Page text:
Mrs. Napier, the immediate Past Regent of the White House Association has said many times to people “if you think you have problems just look at the life of Jefferson Davis”. And it is true that when we think about Jefferson Davis’ life we can’t help but reflect that he went through much sorrow and sadness.

First of all, his father died at an early age and he was “mentored” by his elder brother Joseph, who was quite a taskmaker. Second of course was his tremendous loss of the love of his youth, his first wife, Sarah Knox Taylor, who died only three months after they were married. Then came eight years of seclusion as he mourned her loss.

Marriage to Varina, I am guessing, was probably not a “bed of roses” for either of them, as they were both very strong willed. He sustained a severe wound at the battle of Buena Vista  and it took many months for him to recuperate. Then later came the extremely difficult war years, ending in crushing defeat and imprisonment. The two years of incarceration at Fortress Monroe  had to be  a time of tremednous suffering and enormous hardship.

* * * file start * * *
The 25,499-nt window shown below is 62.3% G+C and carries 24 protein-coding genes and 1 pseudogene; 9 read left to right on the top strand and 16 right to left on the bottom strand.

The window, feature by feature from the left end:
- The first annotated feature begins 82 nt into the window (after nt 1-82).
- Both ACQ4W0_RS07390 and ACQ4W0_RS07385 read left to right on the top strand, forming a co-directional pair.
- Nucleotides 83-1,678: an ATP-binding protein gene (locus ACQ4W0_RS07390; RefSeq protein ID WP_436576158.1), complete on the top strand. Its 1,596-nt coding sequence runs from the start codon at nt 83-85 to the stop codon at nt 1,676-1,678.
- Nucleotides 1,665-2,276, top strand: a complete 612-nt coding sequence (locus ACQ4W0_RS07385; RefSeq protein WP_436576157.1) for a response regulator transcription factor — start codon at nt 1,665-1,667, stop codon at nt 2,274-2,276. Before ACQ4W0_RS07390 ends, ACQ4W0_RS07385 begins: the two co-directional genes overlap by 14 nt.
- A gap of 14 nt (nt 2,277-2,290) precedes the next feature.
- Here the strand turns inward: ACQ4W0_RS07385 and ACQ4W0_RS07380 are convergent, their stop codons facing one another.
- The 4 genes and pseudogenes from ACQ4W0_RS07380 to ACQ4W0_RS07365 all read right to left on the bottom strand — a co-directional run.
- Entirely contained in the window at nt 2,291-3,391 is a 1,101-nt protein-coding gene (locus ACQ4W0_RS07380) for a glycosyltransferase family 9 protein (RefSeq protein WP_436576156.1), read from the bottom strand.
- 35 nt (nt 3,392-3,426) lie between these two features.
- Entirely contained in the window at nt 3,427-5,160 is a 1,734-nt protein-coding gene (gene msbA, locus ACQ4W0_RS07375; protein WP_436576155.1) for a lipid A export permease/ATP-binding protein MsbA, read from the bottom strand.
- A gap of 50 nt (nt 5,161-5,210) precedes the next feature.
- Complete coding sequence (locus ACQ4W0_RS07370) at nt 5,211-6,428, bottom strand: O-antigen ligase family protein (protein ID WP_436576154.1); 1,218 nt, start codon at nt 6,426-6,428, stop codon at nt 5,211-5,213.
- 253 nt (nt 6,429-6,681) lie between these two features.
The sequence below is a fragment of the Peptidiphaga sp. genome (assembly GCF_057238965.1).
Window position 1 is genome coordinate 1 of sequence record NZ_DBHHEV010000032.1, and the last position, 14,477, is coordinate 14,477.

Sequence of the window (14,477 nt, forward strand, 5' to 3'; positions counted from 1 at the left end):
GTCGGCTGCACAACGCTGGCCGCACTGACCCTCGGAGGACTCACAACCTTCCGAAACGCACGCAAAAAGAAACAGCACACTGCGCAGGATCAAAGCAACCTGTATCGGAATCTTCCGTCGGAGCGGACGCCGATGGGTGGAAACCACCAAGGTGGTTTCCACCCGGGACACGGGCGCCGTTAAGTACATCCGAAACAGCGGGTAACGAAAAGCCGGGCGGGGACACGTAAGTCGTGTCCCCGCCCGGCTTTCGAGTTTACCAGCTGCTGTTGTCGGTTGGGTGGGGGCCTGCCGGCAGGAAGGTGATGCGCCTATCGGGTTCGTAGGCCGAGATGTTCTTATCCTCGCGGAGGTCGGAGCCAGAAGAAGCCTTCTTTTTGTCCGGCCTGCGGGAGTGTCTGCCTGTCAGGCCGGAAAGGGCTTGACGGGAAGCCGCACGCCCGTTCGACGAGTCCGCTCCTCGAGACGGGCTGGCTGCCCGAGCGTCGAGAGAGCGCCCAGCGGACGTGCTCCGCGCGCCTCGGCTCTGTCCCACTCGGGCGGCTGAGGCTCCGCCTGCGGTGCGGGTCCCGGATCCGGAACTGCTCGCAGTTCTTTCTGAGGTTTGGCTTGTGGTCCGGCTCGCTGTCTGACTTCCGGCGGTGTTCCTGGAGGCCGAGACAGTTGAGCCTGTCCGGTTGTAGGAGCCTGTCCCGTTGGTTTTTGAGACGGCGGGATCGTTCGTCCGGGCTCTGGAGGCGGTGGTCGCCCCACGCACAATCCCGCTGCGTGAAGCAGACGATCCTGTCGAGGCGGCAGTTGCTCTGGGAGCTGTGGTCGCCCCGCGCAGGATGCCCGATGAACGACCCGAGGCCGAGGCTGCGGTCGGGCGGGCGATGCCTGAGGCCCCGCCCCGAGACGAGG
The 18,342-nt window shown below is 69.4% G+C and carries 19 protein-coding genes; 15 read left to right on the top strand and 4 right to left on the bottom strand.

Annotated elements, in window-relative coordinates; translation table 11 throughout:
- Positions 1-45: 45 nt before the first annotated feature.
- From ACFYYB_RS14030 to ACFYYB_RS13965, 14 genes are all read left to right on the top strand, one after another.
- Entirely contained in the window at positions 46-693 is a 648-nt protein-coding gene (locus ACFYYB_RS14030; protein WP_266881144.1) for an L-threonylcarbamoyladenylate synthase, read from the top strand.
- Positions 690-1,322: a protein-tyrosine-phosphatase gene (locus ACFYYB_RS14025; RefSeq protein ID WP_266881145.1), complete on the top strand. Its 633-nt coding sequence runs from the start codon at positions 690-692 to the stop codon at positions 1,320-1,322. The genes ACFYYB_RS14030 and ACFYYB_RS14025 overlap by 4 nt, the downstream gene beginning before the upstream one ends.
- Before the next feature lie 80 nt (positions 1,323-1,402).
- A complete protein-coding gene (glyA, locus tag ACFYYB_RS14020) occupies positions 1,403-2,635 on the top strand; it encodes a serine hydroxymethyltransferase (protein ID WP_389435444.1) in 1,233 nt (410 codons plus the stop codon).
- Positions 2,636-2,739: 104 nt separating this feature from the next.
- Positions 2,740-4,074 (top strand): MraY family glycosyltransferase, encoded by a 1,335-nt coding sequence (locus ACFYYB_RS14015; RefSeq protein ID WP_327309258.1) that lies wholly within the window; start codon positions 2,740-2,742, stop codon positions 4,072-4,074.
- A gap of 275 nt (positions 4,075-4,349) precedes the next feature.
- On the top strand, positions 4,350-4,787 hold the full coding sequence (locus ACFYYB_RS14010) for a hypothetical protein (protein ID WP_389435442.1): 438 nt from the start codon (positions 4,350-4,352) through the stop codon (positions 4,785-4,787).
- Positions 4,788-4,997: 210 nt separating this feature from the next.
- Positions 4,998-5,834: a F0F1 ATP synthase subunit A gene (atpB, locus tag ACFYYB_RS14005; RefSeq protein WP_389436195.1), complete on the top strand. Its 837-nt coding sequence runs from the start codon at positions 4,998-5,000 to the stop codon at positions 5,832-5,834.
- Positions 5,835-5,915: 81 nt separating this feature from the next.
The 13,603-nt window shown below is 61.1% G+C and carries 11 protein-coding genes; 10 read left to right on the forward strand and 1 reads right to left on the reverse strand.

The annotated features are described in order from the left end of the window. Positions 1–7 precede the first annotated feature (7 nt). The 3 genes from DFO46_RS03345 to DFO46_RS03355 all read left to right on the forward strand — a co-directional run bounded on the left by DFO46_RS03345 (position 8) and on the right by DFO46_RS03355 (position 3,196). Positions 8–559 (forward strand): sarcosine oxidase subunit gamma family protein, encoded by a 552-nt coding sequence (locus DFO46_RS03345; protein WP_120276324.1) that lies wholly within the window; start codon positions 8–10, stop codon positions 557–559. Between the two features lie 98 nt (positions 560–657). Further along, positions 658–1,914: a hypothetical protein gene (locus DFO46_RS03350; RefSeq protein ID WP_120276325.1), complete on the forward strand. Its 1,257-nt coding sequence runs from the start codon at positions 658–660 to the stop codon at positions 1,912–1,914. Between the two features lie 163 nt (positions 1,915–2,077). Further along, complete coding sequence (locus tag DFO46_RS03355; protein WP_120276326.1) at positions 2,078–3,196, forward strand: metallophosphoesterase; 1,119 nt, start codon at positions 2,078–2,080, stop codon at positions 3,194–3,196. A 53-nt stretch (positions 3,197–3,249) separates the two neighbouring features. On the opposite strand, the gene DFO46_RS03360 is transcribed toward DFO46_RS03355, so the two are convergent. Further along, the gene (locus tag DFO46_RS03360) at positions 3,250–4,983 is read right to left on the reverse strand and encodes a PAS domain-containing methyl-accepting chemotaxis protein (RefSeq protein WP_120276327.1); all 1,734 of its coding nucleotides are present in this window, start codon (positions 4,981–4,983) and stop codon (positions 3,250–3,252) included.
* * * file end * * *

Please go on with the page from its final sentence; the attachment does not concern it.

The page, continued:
And perhaps saddest of all is when we look at the lives of  his children: the loss of Samuel, at age two, Joe at age five, and William at age eleven must have been devestating. Actually he outlived four of his six. Jeff, Jr. died in 1878 at age 21. (Davis lived until 1898). Winnie, the youngest child,  outlived him but died tragically young as well (age 34) and never married.

Margaret, the oldest, was the only of his offspring who lived to marry and have children of her own. Her great- grandson, Bertram Hayes-Davis is a great friend of the First White House and visits often. We are very indebted to him for all he has done for us!